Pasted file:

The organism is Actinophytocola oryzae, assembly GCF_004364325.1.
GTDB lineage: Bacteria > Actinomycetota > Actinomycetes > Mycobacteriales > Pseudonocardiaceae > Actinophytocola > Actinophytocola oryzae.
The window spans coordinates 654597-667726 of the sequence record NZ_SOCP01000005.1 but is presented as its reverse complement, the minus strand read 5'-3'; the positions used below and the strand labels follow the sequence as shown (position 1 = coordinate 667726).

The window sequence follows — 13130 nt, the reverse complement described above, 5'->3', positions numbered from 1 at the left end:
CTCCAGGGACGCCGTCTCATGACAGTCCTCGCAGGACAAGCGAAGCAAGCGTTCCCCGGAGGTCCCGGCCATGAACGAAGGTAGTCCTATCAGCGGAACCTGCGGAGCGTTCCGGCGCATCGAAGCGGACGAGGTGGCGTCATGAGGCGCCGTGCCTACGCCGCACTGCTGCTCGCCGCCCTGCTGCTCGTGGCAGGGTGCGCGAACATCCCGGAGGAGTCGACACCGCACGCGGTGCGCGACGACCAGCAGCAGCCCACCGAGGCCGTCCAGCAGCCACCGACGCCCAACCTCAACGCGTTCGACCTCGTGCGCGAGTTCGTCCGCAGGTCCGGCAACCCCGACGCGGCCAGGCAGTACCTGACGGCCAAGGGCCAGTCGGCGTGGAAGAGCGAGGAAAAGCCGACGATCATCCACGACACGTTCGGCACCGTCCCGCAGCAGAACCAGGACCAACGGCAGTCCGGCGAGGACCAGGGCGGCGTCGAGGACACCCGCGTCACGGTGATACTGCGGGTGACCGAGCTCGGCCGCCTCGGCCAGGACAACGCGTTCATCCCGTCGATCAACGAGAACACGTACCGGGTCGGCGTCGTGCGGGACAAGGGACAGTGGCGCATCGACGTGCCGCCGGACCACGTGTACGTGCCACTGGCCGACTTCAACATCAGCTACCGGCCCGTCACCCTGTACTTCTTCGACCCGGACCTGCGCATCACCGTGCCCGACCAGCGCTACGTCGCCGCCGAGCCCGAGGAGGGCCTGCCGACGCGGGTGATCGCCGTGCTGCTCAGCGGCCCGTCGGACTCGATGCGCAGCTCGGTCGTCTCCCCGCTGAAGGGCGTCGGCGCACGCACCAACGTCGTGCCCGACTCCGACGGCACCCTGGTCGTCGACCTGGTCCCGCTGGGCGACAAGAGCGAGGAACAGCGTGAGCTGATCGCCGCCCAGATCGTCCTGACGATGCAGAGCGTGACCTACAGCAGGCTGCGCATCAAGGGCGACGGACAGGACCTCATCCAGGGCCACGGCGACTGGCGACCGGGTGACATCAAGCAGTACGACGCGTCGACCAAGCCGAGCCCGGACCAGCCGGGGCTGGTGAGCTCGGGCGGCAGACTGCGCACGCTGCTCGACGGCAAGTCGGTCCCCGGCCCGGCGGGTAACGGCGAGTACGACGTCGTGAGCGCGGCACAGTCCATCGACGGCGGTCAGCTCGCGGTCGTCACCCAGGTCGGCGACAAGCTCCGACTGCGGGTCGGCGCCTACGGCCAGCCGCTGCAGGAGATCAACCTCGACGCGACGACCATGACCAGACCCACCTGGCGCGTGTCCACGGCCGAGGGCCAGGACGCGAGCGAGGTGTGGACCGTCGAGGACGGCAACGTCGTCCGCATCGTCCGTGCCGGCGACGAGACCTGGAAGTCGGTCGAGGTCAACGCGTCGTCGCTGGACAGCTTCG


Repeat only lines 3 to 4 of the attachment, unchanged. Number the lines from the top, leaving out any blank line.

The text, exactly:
The window spans coordinates 654597-667726 of the sequence record NZ_SOCP01000005.1 but is presented as its reverse complement, the minus strand read 5'-3'; the positions used below and the strand labels follow the sequence as shown (position 1 = coordinate 667726).

The window sequence follows — 13130 nt, the reverse complement described above, 5'->3', positions numbered from 1 at the left end: